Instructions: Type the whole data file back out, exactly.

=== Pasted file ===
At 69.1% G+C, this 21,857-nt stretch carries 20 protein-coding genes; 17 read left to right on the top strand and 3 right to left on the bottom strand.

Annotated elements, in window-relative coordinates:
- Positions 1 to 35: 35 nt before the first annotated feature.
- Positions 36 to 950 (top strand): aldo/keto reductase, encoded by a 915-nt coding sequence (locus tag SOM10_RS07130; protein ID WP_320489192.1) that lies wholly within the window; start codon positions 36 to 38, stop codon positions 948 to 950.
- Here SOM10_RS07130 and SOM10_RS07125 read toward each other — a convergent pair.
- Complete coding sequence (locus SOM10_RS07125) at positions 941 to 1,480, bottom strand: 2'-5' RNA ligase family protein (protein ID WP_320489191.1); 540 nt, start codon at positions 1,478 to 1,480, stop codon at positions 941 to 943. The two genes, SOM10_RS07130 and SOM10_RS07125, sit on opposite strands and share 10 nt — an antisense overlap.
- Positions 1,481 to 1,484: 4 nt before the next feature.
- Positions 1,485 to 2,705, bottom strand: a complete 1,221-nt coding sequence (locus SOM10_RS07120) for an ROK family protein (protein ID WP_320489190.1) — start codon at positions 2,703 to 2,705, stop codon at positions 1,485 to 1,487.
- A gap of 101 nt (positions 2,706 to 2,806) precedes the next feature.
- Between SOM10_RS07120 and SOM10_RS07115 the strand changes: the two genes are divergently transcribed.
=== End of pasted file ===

At 69.1% G+C, this 21,857-nt stretch carries 20 protein-coding genes; 17 read left to right on the top strand and 3 right to left on the bottom strand.

Annotated elements, in window-relative coordinates:
- Positions 1 to 35: 35 nt before the first annotated feature.
- Positions 36 to 950 (top strand): aldo/keto reductase, encoded by a 915-nt coding sequence (locus tag SOM10_RS07130; protein ID WP_320489192.1) that lies wholly within the window; start codon positions 36 to 38, stop codon positions 948 to 950.
- Here SOM10_RS07130 and SOM10_RS07125 read toward each other — a convergent pair.
- Complete coding sequence (locus SOM10_RS07125) at positions 941 to 1,480, bottom strand: 2'-5' RNA ligase family protein (protein ID WP_320489191.1); 540 nt, start codon at positions 1,478 to 1,480, stop codon at positions 941 to 943. The two genes, SOM10_RS07130 and SOM10_RS07125, sit on opposite strands and share 10 nt — an antisense overlap.
- Positions 1,481 to 1,484: 4 nt before the next feature.
- Positions 1,485 to 2,705, bottom strand: a complete 1,221-nt coding sequence (locus SOM10_RS07120) for an ROK family protein (protein ID WP_320489190.1) — start codon at positions 2,703 to 2,705, stop codon at positions 1,485 to 1,487.
- A gap of 101 nt (positions 2,706 to 2,806) precedes the next feature.
- Between SOM10_RS07120 and SOM10_RS07115 the strand changes: the two genes are divergently transcribed.